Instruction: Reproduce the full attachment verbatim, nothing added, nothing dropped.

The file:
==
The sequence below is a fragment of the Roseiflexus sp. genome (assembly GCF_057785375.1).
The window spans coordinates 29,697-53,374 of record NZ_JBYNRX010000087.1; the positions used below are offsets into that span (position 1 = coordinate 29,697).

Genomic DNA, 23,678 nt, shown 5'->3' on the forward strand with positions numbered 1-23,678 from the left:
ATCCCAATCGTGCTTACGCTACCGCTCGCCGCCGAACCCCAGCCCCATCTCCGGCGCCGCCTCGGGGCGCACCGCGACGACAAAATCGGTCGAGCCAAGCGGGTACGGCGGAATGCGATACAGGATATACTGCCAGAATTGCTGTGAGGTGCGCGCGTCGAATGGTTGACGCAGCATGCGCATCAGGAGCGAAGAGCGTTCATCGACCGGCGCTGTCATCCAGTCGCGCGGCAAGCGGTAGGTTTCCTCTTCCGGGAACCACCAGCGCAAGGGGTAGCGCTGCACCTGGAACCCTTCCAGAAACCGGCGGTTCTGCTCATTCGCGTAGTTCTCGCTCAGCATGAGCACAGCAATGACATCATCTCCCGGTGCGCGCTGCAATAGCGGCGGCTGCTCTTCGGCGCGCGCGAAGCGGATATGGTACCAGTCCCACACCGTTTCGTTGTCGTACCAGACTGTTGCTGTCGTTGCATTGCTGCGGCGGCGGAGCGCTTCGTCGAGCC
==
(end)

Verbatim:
The sequence below is a fragment of the Roseiflexus sp. genome (assembly GCF_057785375.1).
The window spans coordinates 29,697-53,374 of record NZ_JBYNRX010000087.1; the positions used below are offsets into that span (position 1 = coordinate 29,697).

Genomic DNA, 23,678 nt, shown 5'->3' on the forward strand with positions numbered 1-23,678 from the left:
ATCCCAATCGTGCTTACGCTACCGCTCGCCGCCGAACCCCAGCCCCATCTCCGGCGCCGCCTCGGGGCGCACCGCGACGACAAAATCGGTCGAGCCAAGCGGGTACGGCGGAATGCGATACAGGATATACTGCCAGAATTGCTGTGAGGTGCGCGCGTCGAATGGTTGACGCAGCATGCGCATCAGGAGCGAAGAGCGTTCATCGACCGGCGCTGTCATCCAGTCGCGCGGCAAGCGGTAGGTTTCCTCTTCCGGGAACCACCAGCGCAAGGGGTAGCGCTGCACCTGGAACCCTTCCAGAAACCGGCGGTTCTGCTCATTCGCGTAGTTCTCGCTCAGCATGAGCACAGCAATGACATCATCTCCCGGTGCGCGCTGCAATAGCGGCGGCTGCTCTTCGGCGCGCGCGAAGCGGATATGGTACCAGTCCCACACCGTTTCGTTGTCGTACCAGACTGTTGCTGTCGTTGCATTGCTGCGGCGGCGGAGCGCTTCGTCGAGCC